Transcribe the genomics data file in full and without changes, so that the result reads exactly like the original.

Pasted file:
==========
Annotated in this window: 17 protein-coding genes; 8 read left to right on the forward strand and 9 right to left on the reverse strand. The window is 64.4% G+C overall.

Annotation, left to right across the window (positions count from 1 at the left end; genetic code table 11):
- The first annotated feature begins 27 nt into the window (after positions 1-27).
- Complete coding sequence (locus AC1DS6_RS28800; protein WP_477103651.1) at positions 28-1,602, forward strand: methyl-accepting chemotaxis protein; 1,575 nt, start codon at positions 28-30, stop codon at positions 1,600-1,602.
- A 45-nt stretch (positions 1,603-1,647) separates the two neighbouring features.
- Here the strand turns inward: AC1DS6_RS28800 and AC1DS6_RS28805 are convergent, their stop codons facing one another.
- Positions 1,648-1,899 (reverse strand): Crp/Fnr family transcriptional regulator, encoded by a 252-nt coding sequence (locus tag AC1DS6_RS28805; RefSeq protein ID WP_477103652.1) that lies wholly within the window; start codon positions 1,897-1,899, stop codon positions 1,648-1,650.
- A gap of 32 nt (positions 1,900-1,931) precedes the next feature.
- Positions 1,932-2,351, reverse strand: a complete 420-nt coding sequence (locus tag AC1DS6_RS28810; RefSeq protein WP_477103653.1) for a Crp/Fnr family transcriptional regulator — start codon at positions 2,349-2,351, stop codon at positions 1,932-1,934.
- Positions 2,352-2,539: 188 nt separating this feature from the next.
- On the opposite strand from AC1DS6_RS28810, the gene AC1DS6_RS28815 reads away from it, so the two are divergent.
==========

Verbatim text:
Annotated in this window: 17 protein-coding genes; 8 read left to right on the forward strand and 9 right to left on the reverse strand. The window is 64.4% G+C overall.

Annotation, left to right across the window (positions count from 1 at the left end; genetic code table 11):
- The first annotated feature begins 27 nt into the window (after positions 1-27).
- Complete coding sequence (locus AC1DS6_RS28800; protein WP_477103651.1) at positions 28-1,602, forward strand: methyl-accepting chemotaxis protein; 1,575 nt, start codon at positions 28-30, stop codon at positions 1,600-1,602.
- A 45-nt stretch (positions 1,603-1,647) separates the two neighbouring features.
- Here the strand turns inward: AC1DS6_RS28800 and AC1DS6_RS28805 are convergent, their stop codons facing one another.
- Positions 1,648-1,899 (reverse strand): Crp/Fnr family transcriptional regulator, encoded by a 252-nt coding sequence (locus tag AC1DS6_RS28805; RefSeq protein ID WP_477103652.1) that lies wholly within the window; start codon positions 1,897-1,899, stop codon positions 1,648-1,650.
- A gap of 32 nt (positions 1,900-1,931) precedes the next feature.
- Positions 1,932-2,351, reverse strand: a complete 420-nt coding sequence (locus tag AC1DS6_RS28810; RefSeq protein WP_477103653.1) for a Crp/Fnr family transcriptional regulator — start codon at positions 2,349-2,351, stop codon at positions 1,932-1,934.
- Positions 2,352-2,539: 188 nt separating this feature from the next.
- On the opposite strand from AC1DS6_RS28810, the gene AC1DS6_RS28815 reads away from it, so the two are divergent.